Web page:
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WordPress.com Blog Network Outage

WordPress.com Blog Network Outage

In what may just be an Easter fluke, it seems that the entire WordPress.com Blog Network is down for the day, and has been dead for at least an hour. The outage comes after complaints from some blog owners (including SEJ’s Greg Sterling) that posts placed over the past day were lost.

There is a thread right now going on the WordPress.com Forums with 86 replies : Have posts been lost in the past minutes?

Notes from the thread:

Judging by reports on this thread, the site went kaput less than two hours ago. So, bearing in mind that a) it’s a public holiday, b) west coast USA is still waking up and c) restoring backups is going to take higher priority than making forum posts, I wouldn’t expect to hear from any administrators just yet.

What happened? DoS attack? Hardware failure? Software bug? You guys (admins) really need to do some testing on changes or get your infrastructure more resilient. A response would be nice from a recognizable name, something to show some professional courtesy. And how about investing some development time in the ability for us to download our own backups so we can go somewhere more stable…like Blogger.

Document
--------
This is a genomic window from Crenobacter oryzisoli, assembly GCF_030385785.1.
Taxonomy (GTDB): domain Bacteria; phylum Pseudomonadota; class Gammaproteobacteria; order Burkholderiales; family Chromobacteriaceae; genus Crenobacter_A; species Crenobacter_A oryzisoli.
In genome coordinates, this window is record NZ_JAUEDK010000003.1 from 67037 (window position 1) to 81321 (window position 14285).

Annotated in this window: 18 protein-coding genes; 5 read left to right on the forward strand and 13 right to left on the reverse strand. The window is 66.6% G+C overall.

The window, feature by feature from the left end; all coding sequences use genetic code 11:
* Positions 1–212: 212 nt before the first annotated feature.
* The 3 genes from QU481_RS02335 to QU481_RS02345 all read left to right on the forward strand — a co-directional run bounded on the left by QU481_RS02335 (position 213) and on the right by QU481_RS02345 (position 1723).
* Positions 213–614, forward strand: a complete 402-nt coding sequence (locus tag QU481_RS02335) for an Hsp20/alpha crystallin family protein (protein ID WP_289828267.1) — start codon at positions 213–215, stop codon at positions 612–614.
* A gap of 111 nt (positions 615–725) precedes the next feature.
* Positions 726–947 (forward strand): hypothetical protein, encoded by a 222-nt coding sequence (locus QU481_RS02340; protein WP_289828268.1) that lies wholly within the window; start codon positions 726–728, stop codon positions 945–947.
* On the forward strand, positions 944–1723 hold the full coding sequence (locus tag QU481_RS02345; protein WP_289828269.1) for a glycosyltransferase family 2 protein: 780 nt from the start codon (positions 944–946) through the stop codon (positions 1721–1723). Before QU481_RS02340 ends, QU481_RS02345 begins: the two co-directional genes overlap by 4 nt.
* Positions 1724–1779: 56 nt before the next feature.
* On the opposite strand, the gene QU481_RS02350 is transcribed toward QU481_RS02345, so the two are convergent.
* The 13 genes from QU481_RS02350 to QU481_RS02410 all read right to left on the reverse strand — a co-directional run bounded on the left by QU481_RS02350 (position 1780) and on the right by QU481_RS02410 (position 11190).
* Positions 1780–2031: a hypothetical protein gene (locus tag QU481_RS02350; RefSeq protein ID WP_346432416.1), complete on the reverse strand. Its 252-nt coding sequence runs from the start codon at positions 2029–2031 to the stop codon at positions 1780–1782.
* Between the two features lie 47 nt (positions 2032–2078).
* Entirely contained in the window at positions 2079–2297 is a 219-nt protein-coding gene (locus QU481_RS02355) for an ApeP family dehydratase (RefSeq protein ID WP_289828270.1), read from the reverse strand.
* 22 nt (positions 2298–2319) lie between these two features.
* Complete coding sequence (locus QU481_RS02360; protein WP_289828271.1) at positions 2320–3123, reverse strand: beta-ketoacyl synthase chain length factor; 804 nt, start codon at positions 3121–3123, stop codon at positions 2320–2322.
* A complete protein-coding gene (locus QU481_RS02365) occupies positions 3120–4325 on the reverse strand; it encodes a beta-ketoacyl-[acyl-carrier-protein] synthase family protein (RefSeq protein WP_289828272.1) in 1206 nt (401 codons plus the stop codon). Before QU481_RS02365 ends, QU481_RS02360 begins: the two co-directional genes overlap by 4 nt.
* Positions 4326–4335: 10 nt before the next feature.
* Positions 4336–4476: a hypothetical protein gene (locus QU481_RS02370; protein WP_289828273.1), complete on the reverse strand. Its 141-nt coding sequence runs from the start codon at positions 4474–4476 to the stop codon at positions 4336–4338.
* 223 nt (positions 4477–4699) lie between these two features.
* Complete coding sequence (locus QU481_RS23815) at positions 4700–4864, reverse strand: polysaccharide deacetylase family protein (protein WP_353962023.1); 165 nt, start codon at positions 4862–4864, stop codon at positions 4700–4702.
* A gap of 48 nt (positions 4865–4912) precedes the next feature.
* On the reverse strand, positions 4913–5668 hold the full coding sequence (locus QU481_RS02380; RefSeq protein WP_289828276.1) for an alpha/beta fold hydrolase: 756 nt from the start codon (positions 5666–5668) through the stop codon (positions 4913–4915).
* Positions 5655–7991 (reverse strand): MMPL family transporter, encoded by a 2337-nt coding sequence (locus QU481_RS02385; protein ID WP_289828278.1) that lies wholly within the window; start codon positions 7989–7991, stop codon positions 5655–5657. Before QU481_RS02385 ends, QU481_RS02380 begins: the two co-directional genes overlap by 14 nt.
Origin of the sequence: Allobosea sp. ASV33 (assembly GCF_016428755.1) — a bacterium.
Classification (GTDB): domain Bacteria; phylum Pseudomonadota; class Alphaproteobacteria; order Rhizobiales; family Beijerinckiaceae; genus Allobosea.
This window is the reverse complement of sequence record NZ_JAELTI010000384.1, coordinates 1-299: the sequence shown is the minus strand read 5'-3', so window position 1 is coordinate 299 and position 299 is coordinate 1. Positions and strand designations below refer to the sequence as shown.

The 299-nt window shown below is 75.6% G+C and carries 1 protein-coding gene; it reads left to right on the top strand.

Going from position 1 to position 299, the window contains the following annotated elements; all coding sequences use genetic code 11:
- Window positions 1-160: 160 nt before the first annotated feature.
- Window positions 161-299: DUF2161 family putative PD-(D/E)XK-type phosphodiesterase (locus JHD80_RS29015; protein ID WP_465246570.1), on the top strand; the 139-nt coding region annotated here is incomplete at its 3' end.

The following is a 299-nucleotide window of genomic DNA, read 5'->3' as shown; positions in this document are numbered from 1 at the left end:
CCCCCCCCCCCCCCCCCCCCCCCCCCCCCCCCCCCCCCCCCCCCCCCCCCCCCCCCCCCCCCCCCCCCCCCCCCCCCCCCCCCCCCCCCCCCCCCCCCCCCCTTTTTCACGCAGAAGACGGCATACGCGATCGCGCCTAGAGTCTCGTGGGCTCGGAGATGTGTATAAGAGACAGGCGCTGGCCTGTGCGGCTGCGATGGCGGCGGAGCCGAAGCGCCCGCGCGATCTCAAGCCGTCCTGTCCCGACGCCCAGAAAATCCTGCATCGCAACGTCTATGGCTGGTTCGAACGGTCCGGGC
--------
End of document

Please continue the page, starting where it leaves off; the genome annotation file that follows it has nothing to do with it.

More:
All my posts are gone. All my links. My blogroll. My catagories. My flickr is still there-but it is showing someone else’s pictures.
Am I still here this AM? If my blog is gone, do I still exist, lol?

I know that servers crash all over the place and hosts are up and down day to day, but one must wonder if such mass outages as the current WordPress.com Blog Outage of Easter 2006 will lead to more questions over the reliability of free blog hosting services such as blogs.com, blogger.com, and wordpress.com and the larger blogs (such as Robert Scoble’s) which are hosted on these services.

Screen Shot 2014 04 15 at 7.21.12 AM Wordpress.com Blog Network Outage
Loren Baker is the Founder of SEJ, an Advisor at Alpha Brand Media and runs Foundation Digital, a digital marketing strategy & development agency.
Screen Shot 2014 04 15 at 7.21.12 AM Wordpress.com Blog Network Outage

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12 thoughts on “WordPress.com Blog Network Outage

  1. And how about investing some development time in the ability for us to download our own backups so we can go somewhere more stable…like Blogger.

    Obviously, that guy never looked at his own Dashboard panel. He can download his entire database by going to Dashboard–> Manage–> Backup.

    But I wouldn’t trade WordPress.com for Blogger—it goes down all the time! Even private web hosts go down. One of my old pay-for hosts took my site down many, many times, once for an entire weekend.

    Now I pay a little extra for a “99.9% uptime” guarantee which has so far held fast.

  2. Seriously I thought it was just my blog.. but when i checked scoble’s blog along with pommes.. i realized it’s the whole network.. i really hope they get back the service up soon along with the comments and the posts… seems like it just might be a not so nice easter for the folks at WP ;)

  3. here’s a post from Dr. Mike, who’s one of the WordPress.com moderators:

    Second Request: